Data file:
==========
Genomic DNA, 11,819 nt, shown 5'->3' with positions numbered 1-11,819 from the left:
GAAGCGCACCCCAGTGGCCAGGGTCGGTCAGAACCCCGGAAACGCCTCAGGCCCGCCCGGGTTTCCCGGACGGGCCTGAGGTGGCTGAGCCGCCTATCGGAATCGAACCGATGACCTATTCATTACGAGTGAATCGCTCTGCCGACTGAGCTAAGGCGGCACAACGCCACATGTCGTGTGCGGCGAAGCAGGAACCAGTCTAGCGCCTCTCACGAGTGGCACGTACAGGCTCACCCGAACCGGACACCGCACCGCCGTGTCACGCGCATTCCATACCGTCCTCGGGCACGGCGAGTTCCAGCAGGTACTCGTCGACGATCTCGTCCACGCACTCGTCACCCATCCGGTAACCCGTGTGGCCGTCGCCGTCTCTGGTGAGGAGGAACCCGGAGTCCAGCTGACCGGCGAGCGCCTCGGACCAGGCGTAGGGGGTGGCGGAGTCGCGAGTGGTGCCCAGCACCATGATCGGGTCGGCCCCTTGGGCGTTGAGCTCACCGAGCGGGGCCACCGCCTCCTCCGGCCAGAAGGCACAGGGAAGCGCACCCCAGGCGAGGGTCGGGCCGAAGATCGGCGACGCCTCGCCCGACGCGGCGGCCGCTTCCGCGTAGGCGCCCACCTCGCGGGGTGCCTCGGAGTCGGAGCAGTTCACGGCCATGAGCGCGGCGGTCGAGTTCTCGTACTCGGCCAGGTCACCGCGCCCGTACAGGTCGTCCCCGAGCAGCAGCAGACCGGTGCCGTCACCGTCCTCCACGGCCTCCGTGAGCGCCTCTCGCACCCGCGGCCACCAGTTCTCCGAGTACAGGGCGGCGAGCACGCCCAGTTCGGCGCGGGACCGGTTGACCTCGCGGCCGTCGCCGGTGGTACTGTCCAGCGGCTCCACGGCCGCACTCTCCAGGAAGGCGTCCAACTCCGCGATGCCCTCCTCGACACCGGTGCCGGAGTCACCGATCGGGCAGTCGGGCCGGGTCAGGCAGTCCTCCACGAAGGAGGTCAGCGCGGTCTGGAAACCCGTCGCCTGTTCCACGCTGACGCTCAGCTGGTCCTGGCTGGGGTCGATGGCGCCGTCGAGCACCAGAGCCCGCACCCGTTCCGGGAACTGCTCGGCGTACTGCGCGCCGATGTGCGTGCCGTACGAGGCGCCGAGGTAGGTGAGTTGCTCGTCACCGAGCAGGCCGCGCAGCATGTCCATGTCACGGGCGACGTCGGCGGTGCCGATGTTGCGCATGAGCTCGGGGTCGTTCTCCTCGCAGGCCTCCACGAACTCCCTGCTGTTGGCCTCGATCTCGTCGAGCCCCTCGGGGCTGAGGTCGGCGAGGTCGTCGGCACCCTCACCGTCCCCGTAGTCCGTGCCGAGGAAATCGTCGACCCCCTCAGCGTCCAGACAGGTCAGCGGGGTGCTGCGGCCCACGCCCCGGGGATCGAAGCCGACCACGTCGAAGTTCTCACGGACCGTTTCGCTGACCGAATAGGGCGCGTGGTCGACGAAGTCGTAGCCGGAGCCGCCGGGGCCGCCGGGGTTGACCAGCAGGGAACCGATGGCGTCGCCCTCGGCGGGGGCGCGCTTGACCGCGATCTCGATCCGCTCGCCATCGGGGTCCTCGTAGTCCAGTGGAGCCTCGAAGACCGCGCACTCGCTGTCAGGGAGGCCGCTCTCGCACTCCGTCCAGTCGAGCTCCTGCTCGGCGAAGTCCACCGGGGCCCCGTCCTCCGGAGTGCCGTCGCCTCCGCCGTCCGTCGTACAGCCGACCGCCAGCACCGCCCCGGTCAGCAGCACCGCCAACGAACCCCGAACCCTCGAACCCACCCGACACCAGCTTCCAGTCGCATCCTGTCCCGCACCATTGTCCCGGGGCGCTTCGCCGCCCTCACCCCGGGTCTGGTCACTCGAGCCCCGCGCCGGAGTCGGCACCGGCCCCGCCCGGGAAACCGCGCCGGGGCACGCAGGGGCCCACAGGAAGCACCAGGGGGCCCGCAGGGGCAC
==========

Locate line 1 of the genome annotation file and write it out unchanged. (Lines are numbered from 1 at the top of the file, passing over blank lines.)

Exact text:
Genomic DNA, 11,819 nt, shown 5'->3' with positions numbered 1-11,819 from the left: